Good Suburbs Guide

Good Suburbs guide

This book is now out of print as the statistics about median price and rentals are out of date. This ambitious book had original copy about every suburb in Sydney, and from memory there were more than 2000 of them. It took a loooooooong time to write and co-authors had to be brought in to complete it. The objective was to provide comprehensive data and suburb descriptions for every suburb in Sydney. I don’t think I’ve ever visited so many places I had never heard of until I contributed to writing this book …

I created the suggested format for each suburb profile and Australian Property Monitors provided all the data on prices and average growth, which the writers had to put into context.

Paddington

The chocolate box terraces of Paddington are famous for once housing slums that somehow turning into million-dollar pied a terres – don’t you love real estate mythology? The gentrification of this fantastically located suburb smack bang between the CBD and some of the best beaches Sydney has to offer has made Paddington a real estate legend. The suburb is famous for its hip shopping strip, perhaps somewhat deflated by nearby Westfield Bondi Junction’s recent offering, and the Saturday markets at the local primary school on Oxford Street. It’s a strictly precinct affair in Paddo – Five Ways is not the same as the quieter and car-less “Art college end”, which is not the same as the “best streets” close to Woollahra. Choose the part you like the best, and pay the price.

What it costs to buy

  • June 2007 Median House Price: $1.152,000
  • Lowest to highest: $146,000 to $4,830,000
  • June 2007 Median Apartment Price: $595,000
  • Lowest to highest: $185,000-$1,100,000

Average growth in past 10 years 7.5%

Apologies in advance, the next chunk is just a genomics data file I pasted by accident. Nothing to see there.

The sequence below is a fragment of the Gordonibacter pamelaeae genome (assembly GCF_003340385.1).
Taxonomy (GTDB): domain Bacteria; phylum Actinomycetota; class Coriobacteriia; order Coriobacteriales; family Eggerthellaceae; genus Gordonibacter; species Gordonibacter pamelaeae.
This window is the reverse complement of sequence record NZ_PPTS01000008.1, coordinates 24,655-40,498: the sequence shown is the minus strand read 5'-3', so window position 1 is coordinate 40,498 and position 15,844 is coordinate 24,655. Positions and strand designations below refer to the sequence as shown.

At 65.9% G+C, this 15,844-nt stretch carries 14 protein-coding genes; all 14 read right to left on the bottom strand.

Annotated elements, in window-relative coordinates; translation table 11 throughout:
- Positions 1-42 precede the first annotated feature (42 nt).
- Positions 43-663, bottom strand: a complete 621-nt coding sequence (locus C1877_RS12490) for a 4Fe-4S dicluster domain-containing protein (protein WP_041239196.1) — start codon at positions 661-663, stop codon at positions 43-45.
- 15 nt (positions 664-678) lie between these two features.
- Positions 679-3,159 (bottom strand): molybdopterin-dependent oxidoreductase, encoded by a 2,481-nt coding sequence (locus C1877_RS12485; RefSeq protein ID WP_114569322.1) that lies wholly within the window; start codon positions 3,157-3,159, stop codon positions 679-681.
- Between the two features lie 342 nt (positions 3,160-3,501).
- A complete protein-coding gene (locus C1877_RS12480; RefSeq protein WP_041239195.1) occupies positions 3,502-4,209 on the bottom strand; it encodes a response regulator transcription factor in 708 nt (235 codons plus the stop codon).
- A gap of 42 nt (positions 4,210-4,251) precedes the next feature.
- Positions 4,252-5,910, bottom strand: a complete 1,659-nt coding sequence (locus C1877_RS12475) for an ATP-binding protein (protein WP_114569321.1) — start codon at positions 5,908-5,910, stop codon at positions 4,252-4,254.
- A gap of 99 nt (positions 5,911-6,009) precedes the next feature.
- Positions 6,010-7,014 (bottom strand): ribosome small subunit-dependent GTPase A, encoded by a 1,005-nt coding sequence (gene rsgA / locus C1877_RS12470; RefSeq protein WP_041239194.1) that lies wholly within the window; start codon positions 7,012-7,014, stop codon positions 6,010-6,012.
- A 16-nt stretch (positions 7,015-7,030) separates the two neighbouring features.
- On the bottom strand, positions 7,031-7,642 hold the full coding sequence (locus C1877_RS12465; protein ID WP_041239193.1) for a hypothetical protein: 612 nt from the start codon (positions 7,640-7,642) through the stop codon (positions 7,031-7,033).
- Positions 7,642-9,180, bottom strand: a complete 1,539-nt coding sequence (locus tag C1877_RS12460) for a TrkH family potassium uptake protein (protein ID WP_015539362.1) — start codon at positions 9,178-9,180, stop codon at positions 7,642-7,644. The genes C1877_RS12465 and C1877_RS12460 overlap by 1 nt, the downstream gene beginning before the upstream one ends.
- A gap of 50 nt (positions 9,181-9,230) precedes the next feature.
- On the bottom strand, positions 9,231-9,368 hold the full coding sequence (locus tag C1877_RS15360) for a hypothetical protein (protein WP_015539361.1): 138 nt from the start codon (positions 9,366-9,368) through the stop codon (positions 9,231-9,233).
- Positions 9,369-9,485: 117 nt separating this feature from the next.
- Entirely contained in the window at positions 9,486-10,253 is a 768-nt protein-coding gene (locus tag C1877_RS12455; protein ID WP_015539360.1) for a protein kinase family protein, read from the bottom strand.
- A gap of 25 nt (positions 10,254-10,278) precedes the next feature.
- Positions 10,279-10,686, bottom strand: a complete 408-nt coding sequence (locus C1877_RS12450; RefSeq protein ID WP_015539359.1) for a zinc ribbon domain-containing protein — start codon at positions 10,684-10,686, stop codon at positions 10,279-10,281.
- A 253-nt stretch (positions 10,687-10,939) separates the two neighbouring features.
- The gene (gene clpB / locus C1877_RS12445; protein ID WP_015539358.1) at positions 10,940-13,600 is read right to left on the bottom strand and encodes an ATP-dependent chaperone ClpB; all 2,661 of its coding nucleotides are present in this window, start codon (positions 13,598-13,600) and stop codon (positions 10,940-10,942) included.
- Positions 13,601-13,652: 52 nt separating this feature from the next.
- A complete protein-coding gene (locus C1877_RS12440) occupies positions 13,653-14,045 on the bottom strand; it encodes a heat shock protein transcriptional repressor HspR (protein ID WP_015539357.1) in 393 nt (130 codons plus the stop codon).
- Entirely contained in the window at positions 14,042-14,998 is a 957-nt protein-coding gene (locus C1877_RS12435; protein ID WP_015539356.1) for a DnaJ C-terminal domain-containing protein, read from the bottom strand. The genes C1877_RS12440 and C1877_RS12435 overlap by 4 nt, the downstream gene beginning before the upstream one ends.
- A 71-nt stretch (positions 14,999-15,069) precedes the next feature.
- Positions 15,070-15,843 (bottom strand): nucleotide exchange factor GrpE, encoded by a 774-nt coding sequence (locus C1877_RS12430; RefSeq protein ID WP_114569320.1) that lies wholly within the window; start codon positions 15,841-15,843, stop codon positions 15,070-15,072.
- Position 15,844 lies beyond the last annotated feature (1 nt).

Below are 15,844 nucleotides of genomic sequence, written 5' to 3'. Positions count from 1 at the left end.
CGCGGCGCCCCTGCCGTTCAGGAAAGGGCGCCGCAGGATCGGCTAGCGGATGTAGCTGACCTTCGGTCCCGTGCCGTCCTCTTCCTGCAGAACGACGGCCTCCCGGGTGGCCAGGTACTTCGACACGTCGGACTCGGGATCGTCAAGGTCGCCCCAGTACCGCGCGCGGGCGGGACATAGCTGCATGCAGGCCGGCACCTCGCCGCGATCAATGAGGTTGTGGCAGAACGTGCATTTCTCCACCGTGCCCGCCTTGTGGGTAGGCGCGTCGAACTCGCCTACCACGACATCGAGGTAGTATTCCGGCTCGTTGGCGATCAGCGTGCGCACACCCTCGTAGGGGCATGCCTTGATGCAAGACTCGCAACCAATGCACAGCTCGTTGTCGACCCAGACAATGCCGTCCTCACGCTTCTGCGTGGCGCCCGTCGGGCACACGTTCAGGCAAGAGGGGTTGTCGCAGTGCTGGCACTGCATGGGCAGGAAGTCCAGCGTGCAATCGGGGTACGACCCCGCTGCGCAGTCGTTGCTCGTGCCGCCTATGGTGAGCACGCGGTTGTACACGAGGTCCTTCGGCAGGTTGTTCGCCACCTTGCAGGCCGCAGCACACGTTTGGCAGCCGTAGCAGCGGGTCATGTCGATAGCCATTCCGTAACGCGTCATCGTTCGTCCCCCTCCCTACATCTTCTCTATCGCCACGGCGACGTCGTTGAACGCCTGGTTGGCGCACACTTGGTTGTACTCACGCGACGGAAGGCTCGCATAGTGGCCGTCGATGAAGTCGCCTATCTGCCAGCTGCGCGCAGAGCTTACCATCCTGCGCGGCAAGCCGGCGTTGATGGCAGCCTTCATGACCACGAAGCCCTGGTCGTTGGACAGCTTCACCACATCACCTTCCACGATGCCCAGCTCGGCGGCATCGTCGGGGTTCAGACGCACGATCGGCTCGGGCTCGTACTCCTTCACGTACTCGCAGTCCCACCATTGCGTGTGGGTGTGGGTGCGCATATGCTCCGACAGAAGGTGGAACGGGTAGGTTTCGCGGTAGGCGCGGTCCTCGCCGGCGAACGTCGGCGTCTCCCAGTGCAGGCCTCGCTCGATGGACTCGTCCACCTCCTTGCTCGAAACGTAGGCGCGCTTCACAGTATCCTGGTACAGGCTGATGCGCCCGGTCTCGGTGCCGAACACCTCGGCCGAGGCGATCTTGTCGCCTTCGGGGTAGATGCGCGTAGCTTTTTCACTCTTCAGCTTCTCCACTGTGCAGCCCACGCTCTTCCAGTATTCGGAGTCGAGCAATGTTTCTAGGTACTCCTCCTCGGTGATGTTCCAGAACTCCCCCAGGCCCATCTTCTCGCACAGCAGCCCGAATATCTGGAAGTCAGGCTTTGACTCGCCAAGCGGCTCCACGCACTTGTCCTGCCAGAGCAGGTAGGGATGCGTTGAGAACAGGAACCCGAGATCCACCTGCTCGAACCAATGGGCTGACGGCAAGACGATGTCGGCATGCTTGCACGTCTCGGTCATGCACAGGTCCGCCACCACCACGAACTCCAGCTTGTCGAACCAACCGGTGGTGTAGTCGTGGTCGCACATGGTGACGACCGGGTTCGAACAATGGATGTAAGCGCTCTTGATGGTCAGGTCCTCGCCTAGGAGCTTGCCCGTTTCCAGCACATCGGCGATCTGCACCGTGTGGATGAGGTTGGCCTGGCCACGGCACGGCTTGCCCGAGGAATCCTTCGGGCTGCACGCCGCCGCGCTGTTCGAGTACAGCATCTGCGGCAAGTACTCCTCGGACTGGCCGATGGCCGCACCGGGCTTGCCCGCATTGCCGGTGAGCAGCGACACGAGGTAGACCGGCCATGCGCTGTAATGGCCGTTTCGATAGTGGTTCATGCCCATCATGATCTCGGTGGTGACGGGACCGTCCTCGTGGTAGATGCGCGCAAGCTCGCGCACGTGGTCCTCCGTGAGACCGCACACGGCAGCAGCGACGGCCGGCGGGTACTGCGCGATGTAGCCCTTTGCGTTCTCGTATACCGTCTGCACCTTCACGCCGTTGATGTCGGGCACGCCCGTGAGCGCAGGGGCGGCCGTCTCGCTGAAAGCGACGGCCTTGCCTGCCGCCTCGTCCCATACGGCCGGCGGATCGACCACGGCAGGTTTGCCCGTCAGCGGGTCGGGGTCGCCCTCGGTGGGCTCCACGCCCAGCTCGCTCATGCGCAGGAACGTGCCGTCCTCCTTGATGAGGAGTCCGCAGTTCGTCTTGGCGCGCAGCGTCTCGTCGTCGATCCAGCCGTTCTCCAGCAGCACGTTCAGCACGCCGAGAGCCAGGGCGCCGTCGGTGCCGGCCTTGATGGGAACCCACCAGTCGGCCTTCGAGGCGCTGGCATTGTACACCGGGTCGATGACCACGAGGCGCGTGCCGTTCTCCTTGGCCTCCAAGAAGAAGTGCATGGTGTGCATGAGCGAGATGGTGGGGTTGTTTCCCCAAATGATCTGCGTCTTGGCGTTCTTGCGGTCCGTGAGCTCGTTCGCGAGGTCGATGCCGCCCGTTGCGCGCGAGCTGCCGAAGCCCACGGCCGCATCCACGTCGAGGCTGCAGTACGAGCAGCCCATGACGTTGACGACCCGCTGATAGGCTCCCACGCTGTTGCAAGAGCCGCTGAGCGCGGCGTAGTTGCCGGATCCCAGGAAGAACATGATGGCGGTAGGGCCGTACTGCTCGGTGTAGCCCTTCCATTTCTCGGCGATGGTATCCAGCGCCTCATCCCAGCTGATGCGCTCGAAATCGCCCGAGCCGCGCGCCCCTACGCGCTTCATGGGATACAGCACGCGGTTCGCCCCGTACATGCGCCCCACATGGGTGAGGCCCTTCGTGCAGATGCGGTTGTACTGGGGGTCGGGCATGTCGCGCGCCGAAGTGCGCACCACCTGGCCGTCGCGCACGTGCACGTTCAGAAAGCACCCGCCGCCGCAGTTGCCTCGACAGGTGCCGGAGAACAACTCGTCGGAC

What it costs to rent

  • June 2007 average 3-bed house rent: $460
  • Lowest to highest: $210 to $6,800pw
  • June 2007 average apartment rent: $400pw
  • Lowest to highest: $180 to $950pw

What’s in the area: Train Station:3 Restaurant:50+ Golf Course:1 Police:2 Hospital:9 School/College:17 Post Office:8 Fast Food:50+ Cafe:50+ Chemist:50+

Distance to the CBD: 4km

And … those Paddington terrace have a reputation for being chomped by termites so make sure you check the metre-box of each house and apartment to check what pest treatments have already occurred.

Campsie

Campsie’s housing styles are as eclectic as the goods on offer on Beamish Street, the main shopping drag. This suburb has wide streets dotted with modest 1920s bungalows often cheek-by-jowl with apartments. One of Sydney’s liveliest centres, Campsie bustles with good, cheap restaurants and has a similar vibe to Marrickville fifteen years ago. There are some lovely tree-lined streets, especially close to the Cooks River in what’s known as “the numbers avenues” – first, second, third, fourth and fifth avenues. Real estate here is still affordable and some of the older-style houses are still untouched and waiting for an eager renovator to snap them up.

What it costs to buy

  • June 2007 Median House Price: $460,000
  • Lowest to highest: $210,000 to $1,220,000
  • June 2007 Median Apartment Price: $250,000
  • Lowest to highest: $108,000-$1,038,000

Average growth in past 10 years 7.5%

What it costs to rent

  • June 2007 average 3-bed house rent: $300pw
  • Lowest to highest: $250-$750pw
  • June 2007 average apartment rent: $180pw
  • Lowest to highest: $130-$450pw

What’s in the area

Train Station:3 Restaurant:25 Police:2 Hospital:1 Post Office:9 School/College:16 Fast Food:30 Cafe:8 Bank:1 Chemist:26

Distance to the CBD:

And … Campsie is on the Bankstown train line and has express trains that take 20 minutes to travel into Central during peak hour.

 

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